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Aluminium helps date solar system


21 August 2009

Aluminium is the most abundant metal in the Earth's crust and is used to make bikes, cars and food cans. Now, thanks to research conducted at the University of Nancy, France, the metal may also be able to shed light on the processes that occurred during the formation of the solar system.

Models of the evolution of the early solar system rely on knowing the precise times at which the oldest particles in the solar system formed. Some of the oldest particles clumped together to form chondrites - primitive meteorites - and these grain-like building blocks are known as calcium-aluminium rich inclusions (CAIs) and chondrules.

CAIs and chondrules often appear in the same meteorites, but studies suggest that chondrules were actually formed some two million years after CAIs. While CAI formation has been accurately dated in the past, there is less certainty in the data collected on chondrules, causing some doubt as to whether this age difference is in fact true.

Not only have Johan Villeneuve and co-workers now shown the age difference is real, they have also identified five discrete chondrule formation events that occurred over a period over several million years rather than through a single cooling event. This finding lends weight to one of the more popular chondrule formation theories that suggests they were formed by rapid heating and cooling as shock waves passed through the material from which the solar system formed.

Aluminium radiodating

It has been known for some time that 26Al was present in the early solar system, and many cosmochemists have relied on levels of 26Al to date meteorites. But the validity of this method remained in some doubt as it could only be applied if the aluminium isotope was distributed evenly across the solar system as it was formed - which couldn't be confirmed by existing data.

Villeneuve and co-workers have now found evidence that supports the use of the radioactive aluminium isotope as a way of precisely dating objects formed during the first few million years of the solar system. 

26Al has a half life of 0.73 million years and radioactively decays to form 26Mg with the loss of a beta particle, enriching the ratio of this heavy isotope with respect to the more commonly occurring 24Mg.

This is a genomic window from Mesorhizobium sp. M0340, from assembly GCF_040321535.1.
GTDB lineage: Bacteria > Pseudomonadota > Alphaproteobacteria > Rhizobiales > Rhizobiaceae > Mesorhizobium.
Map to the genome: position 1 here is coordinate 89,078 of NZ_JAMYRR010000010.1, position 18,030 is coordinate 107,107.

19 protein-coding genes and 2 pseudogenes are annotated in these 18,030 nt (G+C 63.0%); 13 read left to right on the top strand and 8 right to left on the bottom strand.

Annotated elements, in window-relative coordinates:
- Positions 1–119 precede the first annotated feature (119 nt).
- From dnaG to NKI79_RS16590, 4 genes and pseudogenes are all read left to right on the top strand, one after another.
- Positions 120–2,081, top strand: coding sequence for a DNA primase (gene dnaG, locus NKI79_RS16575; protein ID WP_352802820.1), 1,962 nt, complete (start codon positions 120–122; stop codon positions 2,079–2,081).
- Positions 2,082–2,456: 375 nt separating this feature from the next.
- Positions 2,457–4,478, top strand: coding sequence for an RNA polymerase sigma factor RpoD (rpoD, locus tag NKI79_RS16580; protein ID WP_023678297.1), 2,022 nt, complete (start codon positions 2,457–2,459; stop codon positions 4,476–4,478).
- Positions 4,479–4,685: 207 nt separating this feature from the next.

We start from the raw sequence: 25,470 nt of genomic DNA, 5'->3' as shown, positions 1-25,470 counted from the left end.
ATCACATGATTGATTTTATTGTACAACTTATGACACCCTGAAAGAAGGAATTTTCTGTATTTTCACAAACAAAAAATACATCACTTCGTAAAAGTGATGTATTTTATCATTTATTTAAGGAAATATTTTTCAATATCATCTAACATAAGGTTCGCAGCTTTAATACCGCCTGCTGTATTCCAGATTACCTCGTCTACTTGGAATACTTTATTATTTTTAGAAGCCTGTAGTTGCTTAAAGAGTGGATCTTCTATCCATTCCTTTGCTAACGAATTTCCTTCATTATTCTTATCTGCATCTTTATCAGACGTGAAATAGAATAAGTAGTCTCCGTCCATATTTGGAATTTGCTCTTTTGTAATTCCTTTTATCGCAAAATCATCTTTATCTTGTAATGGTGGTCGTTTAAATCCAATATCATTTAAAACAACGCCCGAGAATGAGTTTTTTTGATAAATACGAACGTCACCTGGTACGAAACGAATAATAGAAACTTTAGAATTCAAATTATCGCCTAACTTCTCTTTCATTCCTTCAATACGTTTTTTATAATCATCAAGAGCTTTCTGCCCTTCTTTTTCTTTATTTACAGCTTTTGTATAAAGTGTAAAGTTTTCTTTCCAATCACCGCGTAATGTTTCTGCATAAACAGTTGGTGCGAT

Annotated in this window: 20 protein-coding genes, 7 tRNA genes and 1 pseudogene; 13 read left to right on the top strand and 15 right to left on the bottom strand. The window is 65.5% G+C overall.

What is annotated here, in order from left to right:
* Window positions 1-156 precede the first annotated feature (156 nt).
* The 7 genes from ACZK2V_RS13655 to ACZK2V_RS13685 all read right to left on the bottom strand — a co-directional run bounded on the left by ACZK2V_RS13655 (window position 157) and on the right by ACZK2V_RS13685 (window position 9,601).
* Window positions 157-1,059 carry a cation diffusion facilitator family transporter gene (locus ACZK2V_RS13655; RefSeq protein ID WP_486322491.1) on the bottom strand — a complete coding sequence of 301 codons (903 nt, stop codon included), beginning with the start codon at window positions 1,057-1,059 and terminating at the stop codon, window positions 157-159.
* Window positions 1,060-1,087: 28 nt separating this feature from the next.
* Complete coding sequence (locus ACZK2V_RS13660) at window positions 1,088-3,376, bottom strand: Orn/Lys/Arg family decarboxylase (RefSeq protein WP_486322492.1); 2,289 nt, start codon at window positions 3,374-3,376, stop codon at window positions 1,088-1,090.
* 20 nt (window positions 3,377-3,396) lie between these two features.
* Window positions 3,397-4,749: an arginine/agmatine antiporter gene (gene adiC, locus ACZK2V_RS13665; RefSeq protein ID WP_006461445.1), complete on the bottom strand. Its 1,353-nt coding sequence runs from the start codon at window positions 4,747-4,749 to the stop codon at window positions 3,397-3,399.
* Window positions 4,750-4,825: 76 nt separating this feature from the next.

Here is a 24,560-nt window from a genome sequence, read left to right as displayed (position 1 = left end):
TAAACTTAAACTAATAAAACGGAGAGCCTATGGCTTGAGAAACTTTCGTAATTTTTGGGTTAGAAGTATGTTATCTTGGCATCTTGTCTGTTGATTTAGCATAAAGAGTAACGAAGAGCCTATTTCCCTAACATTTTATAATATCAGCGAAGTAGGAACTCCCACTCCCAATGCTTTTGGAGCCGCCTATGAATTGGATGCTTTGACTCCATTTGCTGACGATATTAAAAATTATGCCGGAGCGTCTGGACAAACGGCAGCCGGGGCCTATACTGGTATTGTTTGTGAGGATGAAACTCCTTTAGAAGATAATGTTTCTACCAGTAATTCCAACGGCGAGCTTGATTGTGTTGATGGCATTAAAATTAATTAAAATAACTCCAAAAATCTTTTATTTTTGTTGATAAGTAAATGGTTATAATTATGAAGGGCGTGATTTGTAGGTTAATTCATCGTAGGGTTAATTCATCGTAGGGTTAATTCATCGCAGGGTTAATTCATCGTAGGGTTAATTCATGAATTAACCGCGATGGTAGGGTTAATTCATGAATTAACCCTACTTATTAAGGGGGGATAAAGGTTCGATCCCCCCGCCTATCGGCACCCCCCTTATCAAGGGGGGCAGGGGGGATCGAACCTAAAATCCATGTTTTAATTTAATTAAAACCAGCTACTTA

There are other radionuclei that can be used to date materials formed in the early solar system, such as lead, but Villeneuve explains that 'lead is a long-lived radionuclei and so is less accurate than the 26Al - especially for dating objects formed in the first five million years of the solar system. Another advantage of using 26Al/26Mg is that the elements are found in nearly every mineral in the solar system.'

Meteorites

The particles that make up meteorites provide a window on the formation of the solar system

The main focus of Villeneuve's studies was the Semarkona meteorite which fell in India in 1940 and had remained relatively unaltered since its formation some four billion years ago.

To accurately determine the isotopic composition of the Semarkona chondrules, Villeneuve used an ion microprobe secondary ion mass spectrometer (SIMS), which functions much like a microscope but detects ions rather than light. By using high beam currents and paying particular attention to background detector noise, the researchers managed to make 26Mg/24Mg measurements that were accurate to within 5 parts per trillion.

Andrew Davis, an expert in using SIMS to characterise stellar material at the University of Chicago (who has an asteroid named after him), believes that most people using SIMS will be surprised at the accuracy that Nancy team has achieved.

By plotting the initial 26Mg composition at the time of each object's formation against the 26Al/27Al ratio, Villeneuve showed that the chondrules in the Semarkona meteorite were formed from the same material as the Earth and the CAIs, but all were formed at different times. 

This is significant, says Davis, as it is 'a significant step to showing that the ratio between 26Al and 27Al was uniform in the early solar system,' and will reassure those researchers who have used this method to determine the age of objects when no other method had been available.

Matt Wilkinson

 

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References

J Villeneuve, M Chaussidon and G Libourel, Science, 2009, DOI: 10.1126/science.1173907

Also of interest

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Meteorite sheds light on birth of the solar system

15 June 2009

High levels of a heavy nitrogen atom found in primitive meteorite, analysis offers insight into the solar system's formation 4.6 billion years ago


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US and Russian scientists discover new mineral in moon rocks.


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